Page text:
- Chicago-Naperville-Arlington Heights, IL
- Boston-Cambridge-Newton, MA
- Phoenix-Mesa-Scottsdale, AZ
- Houston-Woodlands-Sugar Land, TX
- Minneapolis-St. Paul-Bloomington, MN
- Washington-Arlington-Alexandria, DC/VA/MD/WV
- Baltimore-Columbia-Towson, MD
- Nassau County-Suffolk County, NY
This infographic reflects information up to 08/23/2017. Percentages and amounts are subject to change.
You might feel that this is the perfect opportunity to start a new career or step into one of the existing positions that may have been vacated due to turnover. In either case, a Master of Health Administration degree may help you become a leader and decision-maker in health care. But before you enroll in an online MHA program, you might think about drafting a career plan to identify the actions and steps needed to meet your professional goals beyond getting a master’s degree.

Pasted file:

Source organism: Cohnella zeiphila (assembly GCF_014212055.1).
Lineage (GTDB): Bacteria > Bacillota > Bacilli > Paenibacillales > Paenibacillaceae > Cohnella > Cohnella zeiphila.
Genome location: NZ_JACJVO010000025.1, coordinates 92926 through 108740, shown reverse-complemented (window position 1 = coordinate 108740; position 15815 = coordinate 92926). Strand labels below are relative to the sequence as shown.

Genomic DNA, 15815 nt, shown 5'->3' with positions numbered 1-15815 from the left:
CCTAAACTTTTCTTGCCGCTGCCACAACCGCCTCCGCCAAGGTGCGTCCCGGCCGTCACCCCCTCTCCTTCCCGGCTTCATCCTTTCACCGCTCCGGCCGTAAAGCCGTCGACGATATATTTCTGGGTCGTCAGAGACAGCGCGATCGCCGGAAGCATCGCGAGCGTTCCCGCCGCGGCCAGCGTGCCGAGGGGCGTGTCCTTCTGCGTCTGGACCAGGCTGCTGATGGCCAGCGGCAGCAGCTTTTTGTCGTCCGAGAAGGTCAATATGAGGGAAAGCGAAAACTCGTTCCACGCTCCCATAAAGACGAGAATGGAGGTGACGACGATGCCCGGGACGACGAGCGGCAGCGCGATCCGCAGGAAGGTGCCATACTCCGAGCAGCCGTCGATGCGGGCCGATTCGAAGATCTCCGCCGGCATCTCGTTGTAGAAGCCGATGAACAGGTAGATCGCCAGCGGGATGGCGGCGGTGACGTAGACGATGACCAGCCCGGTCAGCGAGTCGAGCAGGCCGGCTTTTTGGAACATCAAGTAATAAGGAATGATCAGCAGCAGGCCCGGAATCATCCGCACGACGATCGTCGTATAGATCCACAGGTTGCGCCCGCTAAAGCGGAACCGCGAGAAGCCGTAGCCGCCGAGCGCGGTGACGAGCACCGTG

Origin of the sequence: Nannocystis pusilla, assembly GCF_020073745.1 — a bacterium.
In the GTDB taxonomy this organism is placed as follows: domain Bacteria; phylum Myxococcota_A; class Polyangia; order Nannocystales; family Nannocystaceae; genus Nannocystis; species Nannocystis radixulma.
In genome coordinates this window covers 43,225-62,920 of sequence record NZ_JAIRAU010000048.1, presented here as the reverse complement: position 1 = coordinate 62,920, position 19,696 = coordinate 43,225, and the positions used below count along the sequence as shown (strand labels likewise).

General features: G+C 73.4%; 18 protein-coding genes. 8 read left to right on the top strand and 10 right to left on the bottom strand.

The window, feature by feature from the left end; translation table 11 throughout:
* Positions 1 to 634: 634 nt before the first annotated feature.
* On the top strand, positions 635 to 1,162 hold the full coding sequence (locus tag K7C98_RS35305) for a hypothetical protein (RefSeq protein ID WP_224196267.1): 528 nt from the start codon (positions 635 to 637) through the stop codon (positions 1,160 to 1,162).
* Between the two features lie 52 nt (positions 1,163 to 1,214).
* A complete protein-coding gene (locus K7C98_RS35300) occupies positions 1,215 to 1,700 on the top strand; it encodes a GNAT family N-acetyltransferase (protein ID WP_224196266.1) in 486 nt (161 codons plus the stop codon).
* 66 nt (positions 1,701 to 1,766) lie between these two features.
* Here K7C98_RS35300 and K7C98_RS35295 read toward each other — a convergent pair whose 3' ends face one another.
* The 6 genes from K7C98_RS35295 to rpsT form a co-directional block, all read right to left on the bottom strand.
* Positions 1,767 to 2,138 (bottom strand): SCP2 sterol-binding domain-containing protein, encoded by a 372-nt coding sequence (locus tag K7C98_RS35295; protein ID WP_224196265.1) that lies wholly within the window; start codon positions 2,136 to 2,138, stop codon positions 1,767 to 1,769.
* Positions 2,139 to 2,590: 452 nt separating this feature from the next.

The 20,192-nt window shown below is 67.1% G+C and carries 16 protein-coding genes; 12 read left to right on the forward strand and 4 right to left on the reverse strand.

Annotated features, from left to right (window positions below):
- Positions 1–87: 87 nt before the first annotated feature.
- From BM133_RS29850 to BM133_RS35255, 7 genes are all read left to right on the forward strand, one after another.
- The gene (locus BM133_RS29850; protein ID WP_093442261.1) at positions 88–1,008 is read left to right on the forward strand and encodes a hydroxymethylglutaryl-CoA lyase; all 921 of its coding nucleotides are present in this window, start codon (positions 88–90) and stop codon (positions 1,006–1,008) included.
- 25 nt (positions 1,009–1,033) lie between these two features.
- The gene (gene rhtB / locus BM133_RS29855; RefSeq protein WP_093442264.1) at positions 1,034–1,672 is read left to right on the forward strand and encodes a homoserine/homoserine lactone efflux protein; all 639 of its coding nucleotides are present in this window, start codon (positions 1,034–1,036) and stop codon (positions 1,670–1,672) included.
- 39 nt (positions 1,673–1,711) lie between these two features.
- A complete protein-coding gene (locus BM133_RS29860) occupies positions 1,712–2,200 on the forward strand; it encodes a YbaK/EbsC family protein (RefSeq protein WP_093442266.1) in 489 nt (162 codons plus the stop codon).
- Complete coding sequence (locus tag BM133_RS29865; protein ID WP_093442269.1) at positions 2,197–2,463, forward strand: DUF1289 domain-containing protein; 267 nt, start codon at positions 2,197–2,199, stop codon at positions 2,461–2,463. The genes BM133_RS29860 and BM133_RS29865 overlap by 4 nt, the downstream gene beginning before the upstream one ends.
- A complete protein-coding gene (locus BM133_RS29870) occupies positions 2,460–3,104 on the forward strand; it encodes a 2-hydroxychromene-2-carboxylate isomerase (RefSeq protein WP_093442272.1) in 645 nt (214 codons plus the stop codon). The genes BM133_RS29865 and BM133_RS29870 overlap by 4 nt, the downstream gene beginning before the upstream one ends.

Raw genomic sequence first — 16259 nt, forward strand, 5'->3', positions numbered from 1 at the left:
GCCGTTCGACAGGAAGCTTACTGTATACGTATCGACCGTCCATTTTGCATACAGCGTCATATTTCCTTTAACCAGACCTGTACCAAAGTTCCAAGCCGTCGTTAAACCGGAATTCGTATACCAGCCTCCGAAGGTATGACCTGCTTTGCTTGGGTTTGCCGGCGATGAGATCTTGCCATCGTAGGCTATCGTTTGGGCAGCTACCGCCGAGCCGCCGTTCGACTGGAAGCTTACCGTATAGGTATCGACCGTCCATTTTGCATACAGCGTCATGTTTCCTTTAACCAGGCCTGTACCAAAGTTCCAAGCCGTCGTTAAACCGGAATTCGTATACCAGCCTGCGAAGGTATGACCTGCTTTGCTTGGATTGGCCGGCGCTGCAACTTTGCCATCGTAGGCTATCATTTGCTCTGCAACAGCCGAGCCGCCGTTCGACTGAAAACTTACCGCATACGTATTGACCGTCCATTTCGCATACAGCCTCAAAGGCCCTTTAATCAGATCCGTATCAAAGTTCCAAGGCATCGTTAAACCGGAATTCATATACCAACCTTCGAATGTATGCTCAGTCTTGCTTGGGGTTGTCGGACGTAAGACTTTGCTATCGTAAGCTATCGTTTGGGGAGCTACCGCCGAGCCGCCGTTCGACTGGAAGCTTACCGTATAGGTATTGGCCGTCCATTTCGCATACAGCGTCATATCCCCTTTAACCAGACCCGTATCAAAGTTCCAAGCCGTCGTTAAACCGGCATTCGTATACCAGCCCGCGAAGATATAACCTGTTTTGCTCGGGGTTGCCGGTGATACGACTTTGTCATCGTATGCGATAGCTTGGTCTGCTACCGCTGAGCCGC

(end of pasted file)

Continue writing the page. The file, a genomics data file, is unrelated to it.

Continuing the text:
The American College of Healthcare Executives recommends you start building your career plan by asking yourself these four important career planning questions:
- What is important to me, and what do I require for fulfillment in my work and life?
- What does my current or a future employer contribute that meets my requirements for fulfillment?
- What is required of me to be successful by my current or a future employer?
- What do I contribute to my current or a future employer’s success?
Forward-thinking healthcare professionals are making decisions to be part of the future leadership of health care by enrolling in online MHA programs.
Ready to start comparing programs?
See which Master in Health Administration program is right for you.